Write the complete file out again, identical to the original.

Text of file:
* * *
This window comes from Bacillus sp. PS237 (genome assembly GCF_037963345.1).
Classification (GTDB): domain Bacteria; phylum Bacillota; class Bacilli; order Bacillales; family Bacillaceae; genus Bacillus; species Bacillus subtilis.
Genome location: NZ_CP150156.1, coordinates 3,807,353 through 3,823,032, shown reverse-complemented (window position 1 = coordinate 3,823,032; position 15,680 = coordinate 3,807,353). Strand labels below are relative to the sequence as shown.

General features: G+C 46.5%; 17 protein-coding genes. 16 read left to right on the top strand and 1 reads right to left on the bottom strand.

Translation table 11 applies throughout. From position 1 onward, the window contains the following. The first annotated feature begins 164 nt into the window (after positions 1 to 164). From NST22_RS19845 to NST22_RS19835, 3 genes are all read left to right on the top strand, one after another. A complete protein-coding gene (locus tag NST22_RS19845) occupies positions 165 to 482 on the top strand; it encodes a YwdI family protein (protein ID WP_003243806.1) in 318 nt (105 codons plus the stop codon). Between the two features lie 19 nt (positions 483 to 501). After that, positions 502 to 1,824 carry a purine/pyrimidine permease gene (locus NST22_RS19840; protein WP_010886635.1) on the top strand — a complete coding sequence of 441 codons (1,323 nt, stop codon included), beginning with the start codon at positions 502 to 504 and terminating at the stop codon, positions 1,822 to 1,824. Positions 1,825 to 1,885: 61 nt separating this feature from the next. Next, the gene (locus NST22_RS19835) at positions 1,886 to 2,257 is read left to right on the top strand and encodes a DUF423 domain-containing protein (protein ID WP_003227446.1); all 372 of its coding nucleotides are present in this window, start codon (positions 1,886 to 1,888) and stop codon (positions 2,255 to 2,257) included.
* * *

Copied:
This window comes from Bacillus sp. PS237 (genome assembly GCF_037963345.1).
Classification (GTDB): domain Bacteria; phylum Bacillota; class Bacilli; order Bacillales; family Bacillaceae; genus Bacillus; species Bacillus subtilis.
Genome location: NZ_CP150156.1, coordinates 3,807,353 through 3,823,032, shown reverse-complemented (window position 1 = coordinate 3,823,032; position 15,680 = coordinate 3,807,353). Strand labels below are relative to the sequence as shown.

General features: G+C 46.5%; 17 protein-coding genes. 16 read left to right on the top strand and 1 reads right to left on the bottom strand.

Translation table 11 applies throughout. From position 1 onward, the window contains the following. The first annotated feature begins 164 nt into the window (after positions 1 to 164). From NST22_RS19845 to NST22_RS19835, 3 genes are all read left to right on the top strand, one after another. A complete protein-coding gene (locus tag NST22_RS19845) occupies positions 165 to 482 on the top strand; it encodes a YwdI family protein (protein ID WP_003243806.1) in 318 nt (105 codons plus the stop codon). Between the two features lie 19 nt (positions 483 to 501). After that, positions 502 to 1,824 carry a purine/pyrimidine permease gene (locus NST22_RS19840; protein WP_010886635.1) on the top strand — a complete coding sequence of 441 codons (1,323 nt, stop codon included), beginning with the start codon at positions 502 to 504 and terminating at the stop codon, positions 1,822 to 1,824. Positions 1,825 to 1,885: 61 nt separating this feature from the next. Next, the gene (locus NST22_RS19835) at positions 1,886 to 2,257 is read left to right on the top strand and encodes a DUF423 domain-containing protein (protein ID WP_003227446.1); all 372 of its coding nucleotides are present in this window, start codon (positions 1,886 to 1,888) and stop codon (positions 2,255 to 2,257) included.